Saturday’s picnic, despite being a two year-old’s birthday party, turned out to be downright pleasant. I give a round of applause to the kid for being well behaved and a standing ovation to the adults who were who were instrumental in ensuring that behavior.
The parents, as well as the father’s sister, took turns escorting the birthday girl to a nearby playground where she could whoop it with the other screaming hellspawn. That kept us old folks free from the outbursts of a bored and cranky youngster as well as providing the kid a chance to enjoy herself in her element.
If only such arrangements could be made all the time.
I remember what it was like being a kid in the company of grownups. Not at the age of two, of course. I’m referring more to elementary-school age, but the same dynamic still applies. Instead of doing what I wanted to do, I had to sit and politely endure mind-numbingly dull adult conversation, usually between my Mom and some other equally bored housewife she was visiting.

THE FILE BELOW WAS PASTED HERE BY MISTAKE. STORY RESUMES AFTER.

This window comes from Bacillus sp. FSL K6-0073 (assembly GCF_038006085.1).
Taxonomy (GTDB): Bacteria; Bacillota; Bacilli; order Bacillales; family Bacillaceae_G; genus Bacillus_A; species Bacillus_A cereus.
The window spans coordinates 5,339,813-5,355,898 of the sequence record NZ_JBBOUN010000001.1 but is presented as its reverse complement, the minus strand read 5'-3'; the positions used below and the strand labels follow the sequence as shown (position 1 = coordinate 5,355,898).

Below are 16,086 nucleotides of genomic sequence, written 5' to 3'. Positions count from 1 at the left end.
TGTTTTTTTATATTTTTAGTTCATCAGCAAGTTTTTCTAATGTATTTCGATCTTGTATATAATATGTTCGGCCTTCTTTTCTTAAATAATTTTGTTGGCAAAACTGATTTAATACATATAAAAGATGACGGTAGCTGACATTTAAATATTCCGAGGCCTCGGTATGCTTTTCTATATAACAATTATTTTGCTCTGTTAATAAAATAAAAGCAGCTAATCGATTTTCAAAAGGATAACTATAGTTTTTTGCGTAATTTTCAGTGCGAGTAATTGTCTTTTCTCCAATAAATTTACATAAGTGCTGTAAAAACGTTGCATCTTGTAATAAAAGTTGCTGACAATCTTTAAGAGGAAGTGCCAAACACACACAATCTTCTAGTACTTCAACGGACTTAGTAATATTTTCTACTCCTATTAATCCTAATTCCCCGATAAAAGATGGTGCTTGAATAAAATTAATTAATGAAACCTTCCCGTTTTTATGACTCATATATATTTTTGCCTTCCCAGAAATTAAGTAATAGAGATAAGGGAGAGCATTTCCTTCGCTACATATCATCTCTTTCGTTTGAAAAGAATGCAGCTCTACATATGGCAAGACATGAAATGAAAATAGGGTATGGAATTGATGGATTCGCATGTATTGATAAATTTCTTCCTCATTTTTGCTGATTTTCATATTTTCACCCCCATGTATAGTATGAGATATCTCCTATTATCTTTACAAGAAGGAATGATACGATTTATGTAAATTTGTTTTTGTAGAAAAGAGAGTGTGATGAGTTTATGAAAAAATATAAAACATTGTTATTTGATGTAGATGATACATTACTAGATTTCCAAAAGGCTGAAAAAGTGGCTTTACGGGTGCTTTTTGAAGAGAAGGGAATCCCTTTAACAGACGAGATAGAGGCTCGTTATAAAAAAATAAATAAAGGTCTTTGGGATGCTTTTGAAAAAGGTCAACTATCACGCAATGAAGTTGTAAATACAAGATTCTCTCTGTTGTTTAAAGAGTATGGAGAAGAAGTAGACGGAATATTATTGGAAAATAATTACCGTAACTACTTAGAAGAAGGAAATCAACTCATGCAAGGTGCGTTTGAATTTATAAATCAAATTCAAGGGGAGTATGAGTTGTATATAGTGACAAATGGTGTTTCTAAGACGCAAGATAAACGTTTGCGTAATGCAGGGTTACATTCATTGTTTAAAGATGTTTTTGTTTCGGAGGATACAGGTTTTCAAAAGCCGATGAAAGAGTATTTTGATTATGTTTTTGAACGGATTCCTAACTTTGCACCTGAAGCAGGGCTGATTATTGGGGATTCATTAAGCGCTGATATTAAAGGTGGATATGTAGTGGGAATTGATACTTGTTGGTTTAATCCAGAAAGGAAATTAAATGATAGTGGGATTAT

Fortunately for me, I was older than two. I was old enough to fight back. My preferred tactic was harsh, almost terrorist in nature. Since I was a good kid, I would only unleash this form of retribution if the situation became intolerable. Intolerable, in case you were wondering, meant the conversation was dragging on long enough for me to miss part of a favorite TV show.
What I did first was to ask to use the friend’s bathroom. Permission attained and now perched on the toilet, I would shift my weight to one side and then let fly with as much force as I could. Due to skill attained through sheer repetition, not to mention the high-bran breakfast cereal my mother made me eat, I was able to achieve the hit-and-slide on the dry porcelain more often than not. A single flush afterward did little to censor my statement. Vindication was mine.
I am positive that a similar battle, in some bathroom out there somewhere, is being waged today. Mothers, and I suppose fathers too, really should think twice before yammering on about some piece of crap they bought on sale. To kids, it’s not as interesting as a rerun of “Star Trek” and it never will be.